My visit to newly opened Grand Rasoi restaurant near Highland Hospital-Falnir, where the manager was kind enough to serve me some samples of their delicious Ramadan food- From Samosa (meat/fish/veg) to haleem, chicken grilled items, phirni, pakodas and other Ramadan delicacies, they have it all. I took a peek into their kitchen, and every one was busy getting the food items ready for the evening rush.
Bombay Lucky Restaurant-Bunder has always been my favorite late night, sometimes during the wee hours, restaurant to satisfy my hungry stomach with affordable priced food, after partying at those expensive pubs. Why pay over 100 bucks on a Chicken burger or Rs 200 on pork chops at pubs, when you can eat more at a reasonable price at BLR?. Two days back I was at BLR, the place was packed, I had to wait for nearly 30 minutes to get a table-even my regular customer influence didn’t work to get a table soon. When it’s booming business hours and Ramadan time, no one cares-you are just a stranger?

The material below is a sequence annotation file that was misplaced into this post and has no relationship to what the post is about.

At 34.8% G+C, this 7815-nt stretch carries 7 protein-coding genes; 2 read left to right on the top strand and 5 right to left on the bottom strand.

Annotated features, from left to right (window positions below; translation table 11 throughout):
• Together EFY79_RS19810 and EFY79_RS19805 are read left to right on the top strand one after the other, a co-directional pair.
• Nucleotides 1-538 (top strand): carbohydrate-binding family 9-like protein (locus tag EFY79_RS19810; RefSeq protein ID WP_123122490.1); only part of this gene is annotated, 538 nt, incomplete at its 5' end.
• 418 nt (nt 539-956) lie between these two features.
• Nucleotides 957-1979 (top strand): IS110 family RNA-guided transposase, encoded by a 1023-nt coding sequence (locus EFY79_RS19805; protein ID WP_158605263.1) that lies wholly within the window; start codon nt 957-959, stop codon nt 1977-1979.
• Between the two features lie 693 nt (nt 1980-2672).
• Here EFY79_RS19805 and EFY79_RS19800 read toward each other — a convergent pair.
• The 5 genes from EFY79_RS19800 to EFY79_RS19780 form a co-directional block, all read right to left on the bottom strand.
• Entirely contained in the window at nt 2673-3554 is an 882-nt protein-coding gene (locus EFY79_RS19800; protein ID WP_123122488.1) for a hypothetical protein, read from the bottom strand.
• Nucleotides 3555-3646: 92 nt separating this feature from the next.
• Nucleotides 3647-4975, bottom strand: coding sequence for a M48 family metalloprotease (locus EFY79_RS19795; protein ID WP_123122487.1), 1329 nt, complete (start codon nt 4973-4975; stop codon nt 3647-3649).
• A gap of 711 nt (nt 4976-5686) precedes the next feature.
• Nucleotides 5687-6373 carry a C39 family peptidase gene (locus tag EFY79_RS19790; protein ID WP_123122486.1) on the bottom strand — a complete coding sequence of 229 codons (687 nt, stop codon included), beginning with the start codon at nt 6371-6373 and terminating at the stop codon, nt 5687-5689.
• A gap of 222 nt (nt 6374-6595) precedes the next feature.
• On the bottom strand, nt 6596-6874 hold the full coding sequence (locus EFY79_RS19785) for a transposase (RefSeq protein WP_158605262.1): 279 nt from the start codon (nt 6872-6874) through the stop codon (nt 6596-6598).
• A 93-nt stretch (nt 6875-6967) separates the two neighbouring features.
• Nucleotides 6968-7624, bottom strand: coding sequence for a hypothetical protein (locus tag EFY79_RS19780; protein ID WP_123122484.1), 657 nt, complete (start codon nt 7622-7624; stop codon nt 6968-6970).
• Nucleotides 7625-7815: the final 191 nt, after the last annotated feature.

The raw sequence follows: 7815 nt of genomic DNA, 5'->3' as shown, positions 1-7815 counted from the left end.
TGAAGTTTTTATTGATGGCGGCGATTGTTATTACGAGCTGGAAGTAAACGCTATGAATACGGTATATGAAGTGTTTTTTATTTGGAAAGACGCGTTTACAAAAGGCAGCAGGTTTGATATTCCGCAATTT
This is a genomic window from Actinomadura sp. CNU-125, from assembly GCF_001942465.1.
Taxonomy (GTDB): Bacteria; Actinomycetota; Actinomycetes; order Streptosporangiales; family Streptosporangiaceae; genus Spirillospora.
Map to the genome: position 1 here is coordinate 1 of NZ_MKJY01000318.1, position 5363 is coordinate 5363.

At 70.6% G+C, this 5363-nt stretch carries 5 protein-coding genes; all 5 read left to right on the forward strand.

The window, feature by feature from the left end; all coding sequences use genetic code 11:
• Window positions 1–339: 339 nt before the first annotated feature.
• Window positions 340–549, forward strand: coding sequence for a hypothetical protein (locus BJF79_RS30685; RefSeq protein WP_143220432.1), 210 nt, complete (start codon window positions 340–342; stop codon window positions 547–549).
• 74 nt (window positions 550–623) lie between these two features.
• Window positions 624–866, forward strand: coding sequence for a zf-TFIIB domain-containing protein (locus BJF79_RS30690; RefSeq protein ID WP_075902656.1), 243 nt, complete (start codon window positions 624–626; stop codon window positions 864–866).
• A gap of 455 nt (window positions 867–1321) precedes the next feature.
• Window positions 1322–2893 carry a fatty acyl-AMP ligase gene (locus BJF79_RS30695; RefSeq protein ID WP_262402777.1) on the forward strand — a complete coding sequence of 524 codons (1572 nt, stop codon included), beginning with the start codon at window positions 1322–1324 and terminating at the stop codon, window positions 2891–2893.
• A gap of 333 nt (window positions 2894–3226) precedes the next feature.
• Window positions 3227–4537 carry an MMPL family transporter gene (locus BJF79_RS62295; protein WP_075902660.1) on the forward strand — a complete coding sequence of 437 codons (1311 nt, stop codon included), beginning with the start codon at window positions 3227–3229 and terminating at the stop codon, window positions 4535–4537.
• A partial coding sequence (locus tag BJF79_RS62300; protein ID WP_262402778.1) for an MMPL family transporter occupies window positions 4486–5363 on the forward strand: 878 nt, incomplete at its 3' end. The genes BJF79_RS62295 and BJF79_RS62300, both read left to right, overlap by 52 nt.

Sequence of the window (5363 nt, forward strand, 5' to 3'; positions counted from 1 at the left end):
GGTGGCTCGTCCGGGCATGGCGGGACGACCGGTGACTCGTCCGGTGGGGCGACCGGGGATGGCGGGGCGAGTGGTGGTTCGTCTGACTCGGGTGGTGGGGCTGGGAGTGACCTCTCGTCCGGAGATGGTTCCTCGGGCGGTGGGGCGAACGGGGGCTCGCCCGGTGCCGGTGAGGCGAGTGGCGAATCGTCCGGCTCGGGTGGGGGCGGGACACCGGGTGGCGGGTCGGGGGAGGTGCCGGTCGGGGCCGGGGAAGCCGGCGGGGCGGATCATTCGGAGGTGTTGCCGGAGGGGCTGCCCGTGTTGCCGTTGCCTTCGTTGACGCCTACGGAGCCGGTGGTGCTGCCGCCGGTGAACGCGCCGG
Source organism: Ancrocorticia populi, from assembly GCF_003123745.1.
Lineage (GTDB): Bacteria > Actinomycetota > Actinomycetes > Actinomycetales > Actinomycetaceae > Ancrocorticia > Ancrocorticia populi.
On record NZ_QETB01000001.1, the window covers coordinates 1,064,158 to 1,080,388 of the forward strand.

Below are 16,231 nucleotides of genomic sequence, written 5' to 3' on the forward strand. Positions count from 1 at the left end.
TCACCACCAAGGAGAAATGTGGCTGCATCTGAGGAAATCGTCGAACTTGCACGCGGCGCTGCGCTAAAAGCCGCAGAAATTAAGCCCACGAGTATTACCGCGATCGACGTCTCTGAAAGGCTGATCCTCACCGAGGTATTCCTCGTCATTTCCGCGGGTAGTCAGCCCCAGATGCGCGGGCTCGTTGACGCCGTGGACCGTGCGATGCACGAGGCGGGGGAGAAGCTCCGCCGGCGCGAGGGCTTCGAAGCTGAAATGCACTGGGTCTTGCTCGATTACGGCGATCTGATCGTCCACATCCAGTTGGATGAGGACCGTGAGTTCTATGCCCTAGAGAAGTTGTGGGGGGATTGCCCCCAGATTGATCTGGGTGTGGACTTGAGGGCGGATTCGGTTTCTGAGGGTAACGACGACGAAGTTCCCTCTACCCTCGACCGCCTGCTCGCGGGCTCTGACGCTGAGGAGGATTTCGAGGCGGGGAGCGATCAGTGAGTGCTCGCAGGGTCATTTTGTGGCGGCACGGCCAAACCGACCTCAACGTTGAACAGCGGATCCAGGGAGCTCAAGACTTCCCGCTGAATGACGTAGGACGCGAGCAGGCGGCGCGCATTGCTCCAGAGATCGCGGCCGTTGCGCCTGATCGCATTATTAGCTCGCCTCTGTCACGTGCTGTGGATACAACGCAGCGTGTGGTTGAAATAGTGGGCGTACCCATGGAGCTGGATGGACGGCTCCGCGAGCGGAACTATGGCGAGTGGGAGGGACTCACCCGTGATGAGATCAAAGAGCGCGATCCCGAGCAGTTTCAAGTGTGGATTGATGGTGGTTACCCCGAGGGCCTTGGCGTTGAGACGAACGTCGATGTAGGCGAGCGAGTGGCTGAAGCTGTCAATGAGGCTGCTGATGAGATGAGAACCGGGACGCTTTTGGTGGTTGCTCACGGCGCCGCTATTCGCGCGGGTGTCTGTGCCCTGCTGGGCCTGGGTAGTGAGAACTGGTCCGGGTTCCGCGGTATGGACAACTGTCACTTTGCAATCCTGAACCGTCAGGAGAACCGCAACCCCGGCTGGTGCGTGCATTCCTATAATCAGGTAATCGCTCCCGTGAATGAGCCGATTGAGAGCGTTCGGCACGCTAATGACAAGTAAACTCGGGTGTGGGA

Earlier during the day, I had made a stop at BLR where the Managing Partners-Mohammed Yaseen and Mohammed Zameer were kind enough to explain to me some of the Ramadan specials, and also allowed me to take peek into their kitchen. Samosas were piled up at every nook and corner of the restaurant, freshly prepared Phirini dessert was stacked up on plates on the table. I could also get the aroma of biriyani and other delicious mutton and chicken items. When I asked the partners like how many samosas sell during Ramadan nights-both were reluctant to give me a specific figures. “Few thousands of them, and sometimes we sell them all within few hours” was their reply.
Yes, the festival of Ramadan is a great favourite of food lovers in Mangaluru. They seem to welcome it as fervently as devout Muslims, though for reasons other than piety. By early evening areas around prominent mosques near Tagore Park Lighthouse, Kankanady market, Kudroli, Hampankatta (Behind Milagres Church) and Bunder Road among others begin to buzz with anticipation. Aromas of freshly cooked special Ramadan delicacies in various stalls begin to mingle for a heady sensuousness.
Food shops jostle for space and some encroach the pavements as the number of Ramadan items is considerably more than usual. Push carts heaped with freshly prepared samosas, alluring dates, bakery cookies and fresh fruits choke some of the prominent roads when Muslim folks hang around much. City Central market fruit vendors have piled up varieties of fresh, as well as dry fruits like dates, almonds, apricots etc. Not that anyone is complaining about this joyous jumble. A great existential question that exercises the minds of the believers is which is the best first food to break your fast with?